Tuesday, August 03, 2010

Jesus, Anne Rice, & Lindsay Lohan - Rant

If you missed it or are blind to any reference to vampires aside from "Woohoo! Team Edward! Woohoo!" then you may have sauntered by a recent story about Anne Rice, author of Interview With a Vampire (and a couple dozen other novels) and arguable (grand?)mother of the current vampire craze.

She has 'quit' Christianity, as announced on her FB page. Yes, really. And, hell, I don't blame her. I renounced Catholicism at about 17 as an absurdly foolish path to any ultimate reality. A pastor has called her out to say that the people are the Church. I respond:
Dear Pastor,
I'm pretty sure Anne Rice understands the philosophies and underpinnings of the Church in general, and that's why she made that statement. Yes, the Church is the People, but every single division of Christianity has taken stories in a book and constructed this scaffolding around it in the shape it desires. And they have all declared: "There is no truth except through us."

And if you want to work through all that scaffolding you'll find people - mostly men - of the cloth that must aid you in that journey. By helping you climb the scaffold they built.

In Catholicism, the links are so disparate that you're 7 degrees of Kevin Bacon to get to the Pope who has the Red Phone. For the rest of them, it's ideas and thoughts as under-the-sink gradeschool crystal growth projects to build rules and implied judgments from the minds of men.

If you believe in God and want to make that connection a 1-on-1 call, there's NO Christian way to do it without being a part of that scaffold in some way. And within that scaffold, in many different factions of Christianity, lies a great deal of exclusion and hate that would never have crossed the mind of Jesus.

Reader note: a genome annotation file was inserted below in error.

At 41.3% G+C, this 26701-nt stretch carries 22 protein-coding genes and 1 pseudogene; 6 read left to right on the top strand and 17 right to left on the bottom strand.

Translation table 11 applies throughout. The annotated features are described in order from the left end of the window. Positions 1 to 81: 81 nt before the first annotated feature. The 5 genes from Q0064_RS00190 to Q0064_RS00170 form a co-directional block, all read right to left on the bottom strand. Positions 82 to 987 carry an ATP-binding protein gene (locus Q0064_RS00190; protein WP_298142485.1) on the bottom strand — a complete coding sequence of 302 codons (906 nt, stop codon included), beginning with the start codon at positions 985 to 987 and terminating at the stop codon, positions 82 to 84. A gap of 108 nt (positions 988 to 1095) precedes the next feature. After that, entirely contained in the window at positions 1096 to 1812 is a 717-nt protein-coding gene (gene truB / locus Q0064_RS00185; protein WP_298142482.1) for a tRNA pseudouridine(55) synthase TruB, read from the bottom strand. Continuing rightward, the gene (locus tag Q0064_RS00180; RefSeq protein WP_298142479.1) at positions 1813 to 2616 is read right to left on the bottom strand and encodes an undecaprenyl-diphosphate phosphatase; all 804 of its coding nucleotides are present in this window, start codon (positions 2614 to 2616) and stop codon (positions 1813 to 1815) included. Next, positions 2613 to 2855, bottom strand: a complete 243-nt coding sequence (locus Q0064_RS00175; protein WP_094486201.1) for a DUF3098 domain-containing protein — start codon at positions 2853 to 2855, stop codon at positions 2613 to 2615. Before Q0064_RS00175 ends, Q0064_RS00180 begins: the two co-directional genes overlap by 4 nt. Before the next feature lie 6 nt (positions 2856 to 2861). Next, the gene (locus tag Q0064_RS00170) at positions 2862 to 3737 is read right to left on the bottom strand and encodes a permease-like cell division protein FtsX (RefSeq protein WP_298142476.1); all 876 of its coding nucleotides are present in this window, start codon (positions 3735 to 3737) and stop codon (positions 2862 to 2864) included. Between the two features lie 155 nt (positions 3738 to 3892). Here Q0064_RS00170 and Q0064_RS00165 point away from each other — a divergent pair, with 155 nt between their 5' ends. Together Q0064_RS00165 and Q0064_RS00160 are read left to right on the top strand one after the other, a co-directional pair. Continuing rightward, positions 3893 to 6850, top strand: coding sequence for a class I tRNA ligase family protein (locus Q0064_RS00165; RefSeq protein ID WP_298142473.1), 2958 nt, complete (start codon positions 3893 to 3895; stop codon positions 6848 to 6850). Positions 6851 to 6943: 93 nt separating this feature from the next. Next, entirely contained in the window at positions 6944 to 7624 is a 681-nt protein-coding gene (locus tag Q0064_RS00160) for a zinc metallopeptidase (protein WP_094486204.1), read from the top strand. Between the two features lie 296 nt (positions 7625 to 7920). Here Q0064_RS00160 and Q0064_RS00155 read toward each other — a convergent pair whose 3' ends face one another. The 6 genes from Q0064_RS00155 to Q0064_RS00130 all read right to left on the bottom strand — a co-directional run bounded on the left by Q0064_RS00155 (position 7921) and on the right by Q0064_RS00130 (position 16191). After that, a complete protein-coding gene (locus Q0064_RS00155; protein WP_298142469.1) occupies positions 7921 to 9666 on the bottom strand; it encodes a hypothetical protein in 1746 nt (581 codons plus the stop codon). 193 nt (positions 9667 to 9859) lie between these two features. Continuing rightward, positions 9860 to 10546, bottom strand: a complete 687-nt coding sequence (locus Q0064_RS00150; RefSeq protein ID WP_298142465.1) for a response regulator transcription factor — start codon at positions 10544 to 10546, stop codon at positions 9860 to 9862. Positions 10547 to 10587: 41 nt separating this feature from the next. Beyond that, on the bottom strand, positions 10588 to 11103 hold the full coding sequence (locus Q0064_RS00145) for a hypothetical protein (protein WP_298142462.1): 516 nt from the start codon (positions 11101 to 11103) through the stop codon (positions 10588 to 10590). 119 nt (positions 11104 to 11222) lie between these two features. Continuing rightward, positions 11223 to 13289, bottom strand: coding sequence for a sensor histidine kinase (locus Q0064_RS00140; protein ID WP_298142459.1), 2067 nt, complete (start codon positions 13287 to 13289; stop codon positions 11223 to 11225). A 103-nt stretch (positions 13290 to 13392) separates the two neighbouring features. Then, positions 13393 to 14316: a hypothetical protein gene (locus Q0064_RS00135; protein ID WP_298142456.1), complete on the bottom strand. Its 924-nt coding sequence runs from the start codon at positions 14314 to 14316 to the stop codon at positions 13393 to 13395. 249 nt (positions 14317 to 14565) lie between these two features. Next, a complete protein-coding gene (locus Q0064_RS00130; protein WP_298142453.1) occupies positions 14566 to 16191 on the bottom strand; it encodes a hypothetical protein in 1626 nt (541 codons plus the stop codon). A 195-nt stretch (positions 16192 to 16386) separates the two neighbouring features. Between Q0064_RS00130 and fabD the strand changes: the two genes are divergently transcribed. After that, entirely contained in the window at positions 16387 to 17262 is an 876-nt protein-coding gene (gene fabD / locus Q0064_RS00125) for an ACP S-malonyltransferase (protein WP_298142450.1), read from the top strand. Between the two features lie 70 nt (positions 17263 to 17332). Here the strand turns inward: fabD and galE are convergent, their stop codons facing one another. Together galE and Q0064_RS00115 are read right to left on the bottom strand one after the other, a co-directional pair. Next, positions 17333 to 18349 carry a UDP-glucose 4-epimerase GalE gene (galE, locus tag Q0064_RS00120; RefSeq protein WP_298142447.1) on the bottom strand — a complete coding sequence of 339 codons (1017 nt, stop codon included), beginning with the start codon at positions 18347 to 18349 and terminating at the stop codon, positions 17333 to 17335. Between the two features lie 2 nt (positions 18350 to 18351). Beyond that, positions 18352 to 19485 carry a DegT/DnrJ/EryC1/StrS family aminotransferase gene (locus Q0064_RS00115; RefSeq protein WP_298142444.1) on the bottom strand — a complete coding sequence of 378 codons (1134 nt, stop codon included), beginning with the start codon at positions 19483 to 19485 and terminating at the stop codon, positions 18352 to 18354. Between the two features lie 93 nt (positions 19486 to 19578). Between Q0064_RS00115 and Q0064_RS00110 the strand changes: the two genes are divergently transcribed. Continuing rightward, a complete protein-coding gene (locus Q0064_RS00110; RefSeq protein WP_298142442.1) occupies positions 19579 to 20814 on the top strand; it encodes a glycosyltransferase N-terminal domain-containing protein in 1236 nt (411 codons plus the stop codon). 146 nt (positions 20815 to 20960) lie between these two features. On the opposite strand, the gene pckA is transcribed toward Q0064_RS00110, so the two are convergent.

So shut up and let her write more great fiction.


And I also saw that Prison Minister Marty Angelo said that Lindsay Lohan would've been way better off if she'd accepted Jesus as her personal savior and gone through religious-based treatment for her addictions.

On the light side, this is like saying gays can be cured through Jesus-ization. On the dark side, it's like a kid I had teaching tenth grade in NC, and on an essay question about Elie Wiesel's Night and how Faith played a role, he wrote me a one-sentence response: "If the Jews had just accepted Jesus Christ as their savior, then none of this would've happened." For those of you who missed that book, Night is a first-person recollection of surviving the death camps in WWII.

Christian healing only works for Christians. I don't think Lindsay has - or will - hit rock bottom. And if she does, she might do the addict dance I've seen so many times: Booze and coke to cigarettes, coffee, and Christ. And maybe then that treatment might work. But for now, Lindsay is a whackjob, out of her mind on excess and immortality and well on the way to the same grave that acted as the thoroughfare for so many other celebrities, except without the talent to pass into anything other than obscurity.

God save her soul.


Lemmy Caution said...

With over 30,000 denominations of Christianity and counting....I would say the Pastor's point is completely obliterated.

Anne Rice is a goof....she makes several good points about the intolerance inherant in the theology, and then fails to actually reject it in any meaningful way.

Why the need for the fairy tale to begin with? That's the question she should be asking herself.

Randal Graves said...

The only part of that fairy tale that's cool is the crazy apocalyptic jazz. Giant monsters! Lakes of fire!

Jesus should have had a ray gun, though.

Professor Chaos said...

Getting Jesus-ified hasn't seemed to help Lindsey's father too much.

Ricky Shambles said...

Lemmy - on the spot, as always.

Randal - hell yeah apocalypse (and a ray gun)

PC - true dat. I really don't think it has much effect on anyone who has anything else to turn to.